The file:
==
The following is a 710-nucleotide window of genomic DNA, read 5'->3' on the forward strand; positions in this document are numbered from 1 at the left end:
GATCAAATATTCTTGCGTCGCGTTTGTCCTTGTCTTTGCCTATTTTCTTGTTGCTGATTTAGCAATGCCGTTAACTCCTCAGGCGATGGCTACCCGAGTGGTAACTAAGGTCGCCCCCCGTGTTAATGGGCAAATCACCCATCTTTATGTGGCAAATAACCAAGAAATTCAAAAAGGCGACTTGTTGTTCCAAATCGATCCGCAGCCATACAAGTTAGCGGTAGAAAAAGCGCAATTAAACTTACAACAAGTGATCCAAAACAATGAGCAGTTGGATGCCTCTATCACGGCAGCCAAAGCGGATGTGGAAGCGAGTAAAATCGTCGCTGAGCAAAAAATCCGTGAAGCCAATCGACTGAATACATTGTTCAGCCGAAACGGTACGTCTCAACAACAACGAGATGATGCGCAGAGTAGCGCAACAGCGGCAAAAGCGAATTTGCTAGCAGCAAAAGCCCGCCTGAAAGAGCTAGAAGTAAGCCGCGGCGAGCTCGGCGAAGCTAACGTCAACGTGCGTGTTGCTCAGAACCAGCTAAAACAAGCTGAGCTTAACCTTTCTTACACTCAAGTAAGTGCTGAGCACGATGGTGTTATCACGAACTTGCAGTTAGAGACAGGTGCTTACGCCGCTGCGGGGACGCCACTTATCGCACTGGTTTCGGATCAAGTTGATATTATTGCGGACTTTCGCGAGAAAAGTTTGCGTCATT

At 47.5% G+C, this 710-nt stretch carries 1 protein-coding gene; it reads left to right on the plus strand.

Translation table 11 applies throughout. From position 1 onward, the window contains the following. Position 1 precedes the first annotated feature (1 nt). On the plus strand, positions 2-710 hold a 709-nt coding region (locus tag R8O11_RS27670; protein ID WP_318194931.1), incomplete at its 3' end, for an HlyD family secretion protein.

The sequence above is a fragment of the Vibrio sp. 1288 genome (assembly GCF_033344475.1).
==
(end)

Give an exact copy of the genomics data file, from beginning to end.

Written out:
The following is a 710-nucleotide window of genomic DNA, read 5'->3' on the forward strand; positions in this document are numbered from 1 at the left end:
GATCAAATATTCTTGCGTCGCGTTTGTCCTTGTCTTTGCCTATTTTCTTGTTGCTGATTTAGCAATGCCGTTAACTCCTCAGGCGATGGCTACCCGAGTGGTAACTAAGGTCGCCCCCCGTGTTAATGGGCAAATCACCCATCTTTATGTGGCAAATAACCAAGAAATTCAAAAAGGCGACTTGTTGTTCCAAATCGATCCGCAGCCATACAAGTTAGCGGTAGAAAAAGCGCAATTAAACTTACAACAAGTGATCCAAAACAATGAGCAGTTGGATGCCTCTATCACGGCAGCCAAAGCGGATGTGGAAGCGAGTAAAATCGTCGCTGAGCAAAAAATCCGTGAAGCCAATCGACTGAATACATTGTTCAGCCGAAACGGTACGTCTCAACAACAACGAGATGATGCGCAGAGTAGCGCAACAGCGGCAAAAGCGAATTTGCTAGCAGCAAAAGCCCGCCTGAAAGAGCTAGAAGTAAGCCGCGGCGAGCTCGGCGAAGCTAACGTCAACGTGCGTGTTGCTCAGAACCAGCTAAAACAAGCTGAGCTTAACCTTTCTTACACTCAAGTAAGTGCTGAGCACGATGGTGTTATCACGAACTTGCAGTTAGAGACAGGTGCTTACGCCGCTGCGGGGACGCCACTTATCGCACTGGTTTCGGATCAAGTTGATATTATTGCGGACTTTCGCGAGAAAAGTTTGCGTCATT

At 47.5% G+C, this 710-nt stretch carries 1 protein-coding gene; it reads left to right on the plus strand.

Translation table 11 applies throughout. From position 1 onward, the window contains the following. Position 1 precedes the first annotated feature (1 nt). On the plus strand, positions 2-710 hold a 709-nt coding region (locus tag R8O11_RS27670; protein ID WP_318194931.1), incomplete at its 3' end, for an HlyD family secretion protein.

The sequence above is a fragment of the Vibrio sp. 1288 genome (assembly GCF_033344475.1).